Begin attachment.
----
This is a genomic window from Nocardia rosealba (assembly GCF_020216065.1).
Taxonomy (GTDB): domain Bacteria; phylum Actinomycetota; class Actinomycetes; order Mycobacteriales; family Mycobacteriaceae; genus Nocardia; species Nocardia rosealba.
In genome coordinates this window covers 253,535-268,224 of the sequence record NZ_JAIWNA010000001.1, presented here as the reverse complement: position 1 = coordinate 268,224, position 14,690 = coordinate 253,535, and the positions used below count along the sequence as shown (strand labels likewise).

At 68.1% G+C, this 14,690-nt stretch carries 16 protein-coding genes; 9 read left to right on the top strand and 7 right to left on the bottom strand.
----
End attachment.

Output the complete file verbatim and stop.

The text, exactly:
This is a genomic window from Nocardia rosealba (assembly GCF_020216065.1).
Taxonomy (GTDB): domain Bacteria; phylum Actinomycetota; class Actinomycetes; order Mycobacteriales; family Mycobacteriaceae; genus Nocardia; species Nocardia rosealba.
In genome coordinates this window covers 253,535-268,224 of the sequence record NZ_JAIWNA010000001.1, presented here as the reverse complement: position 1 = coordinate 268,224, position 14,690 = coordinate 253,535, and the positions used below count along the sequence as shown (strand labels likewise).

At 68.1% G+C, this 14,690-nt stretch carries 16 protein-coding genes; 9 read left to right on the top strand and 7 right to left on the bottom strand.